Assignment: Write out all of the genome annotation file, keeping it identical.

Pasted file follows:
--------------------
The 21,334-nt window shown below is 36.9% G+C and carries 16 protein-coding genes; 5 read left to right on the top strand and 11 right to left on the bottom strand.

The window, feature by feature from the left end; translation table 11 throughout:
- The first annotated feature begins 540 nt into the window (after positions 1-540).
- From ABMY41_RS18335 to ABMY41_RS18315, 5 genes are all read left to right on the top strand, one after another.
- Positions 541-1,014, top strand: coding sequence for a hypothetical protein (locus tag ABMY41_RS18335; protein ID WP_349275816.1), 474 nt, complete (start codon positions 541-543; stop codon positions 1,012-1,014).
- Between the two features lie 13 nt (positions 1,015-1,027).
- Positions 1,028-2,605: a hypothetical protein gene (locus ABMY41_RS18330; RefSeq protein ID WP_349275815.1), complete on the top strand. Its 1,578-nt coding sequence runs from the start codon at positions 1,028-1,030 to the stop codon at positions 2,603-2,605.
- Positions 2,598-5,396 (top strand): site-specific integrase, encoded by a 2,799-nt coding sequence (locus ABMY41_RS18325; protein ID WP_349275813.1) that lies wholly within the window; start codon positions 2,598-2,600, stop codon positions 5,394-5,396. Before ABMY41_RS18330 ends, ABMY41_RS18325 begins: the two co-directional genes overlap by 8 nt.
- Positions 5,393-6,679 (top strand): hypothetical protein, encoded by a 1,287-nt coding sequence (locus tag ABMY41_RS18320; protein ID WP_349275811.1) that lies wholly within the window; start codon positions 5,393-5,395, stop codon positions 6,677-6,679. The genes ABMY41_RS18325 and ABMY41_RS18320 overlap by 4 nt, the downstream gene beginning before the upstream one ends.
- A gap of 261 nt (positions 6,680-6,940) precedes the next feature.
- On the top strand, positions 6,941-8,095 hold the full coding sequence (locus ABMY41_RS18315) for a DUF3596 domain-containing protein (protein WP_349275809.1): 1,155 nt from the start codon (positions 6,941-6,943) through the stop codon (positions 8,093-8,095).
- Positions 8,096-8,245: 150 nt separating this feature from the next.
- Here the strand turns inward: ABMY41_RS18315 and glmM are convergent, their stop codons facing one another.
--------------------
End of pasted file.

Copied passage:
The 21,334-nt window shown below is 36.9% G+C and carries 16 protein-coding genes; 5 read left to right on the top strand and 11 right to left on the bottom strand.

The window, feature by feature from the left end; translation table 11 throughout:
- The first annotated feature begins 540 nt into the window (after positions 1-540).
- From ABMY41_RS18335 to ABMY41_RS18315, 5 genes are all read left to right on the top strand, one after another.
- Positions 541-1,014, top strand: coding sequence for a hypothetical protein (locus tag ABMY41_RS18335; protein ID WP_349275816.1), 474 nt, complete (start codon positions 541-543; stop codon positions 1,012-1,014).
- Between the two features lie 13 nt (positions 1,015-1,027).
- Positions 1,028-2,605: a hypothetical protein gene (locus ABMY41_RS18330; RefSeq protein ID WP_349275815.1), complete on the top strand. Its 1,578-nt coding sequence runs from the start codon at positions 1,028-1,030 to the stop codon at positions 2,603-2,605.
- Positions 2,598-5,396 (top strand): site-specific integrase, encoded by a 2,799-nt coding sequence (locus ABMY41_RS18325; protein ID WP_349275813.1) that lies wholly within the window; start codon positions 2,598-2,600, stop codon positions 5,394-5,396. Before ABMY41_RS18330 ends, ABMY41_RS18325 begins: the two co-directional genes overlap by 8 nt.
- Positions 5,393-6,679 (top strand): hypothetical protein, encoded by a 1,287-nt coding sequence (locus tag ABMY41_RS18320; protein ID WP_349275811.1) that lies wholly within the window; start codon positions 5,393-5,395, stop codon positions 6,677-6,679. The genes ABMY41_RS18325 and ABMY41_RS18320 overlap by 4 nt, the downstream gene beginning before the upstream one ends.
- A gap of 261 nt (positions 6,680-6,940) precedes the next feature.
- On the top strand, positions 6,941-8,095 hold the full coding sequence (locus ABMY41_RS18315) for a DUF3596 domain-containing protein (protein WP_349275809.1): 1,155 nt from the start codon (positions 6,941-6,943) through the stop codon (positions 8,093-8,095).
- Positions 8,096-8,245: 150 nt separating this feature from the next.
- Here the strand turns inward: ABMY41_RS18315 and glmM are convergent, their stop codons facing one another.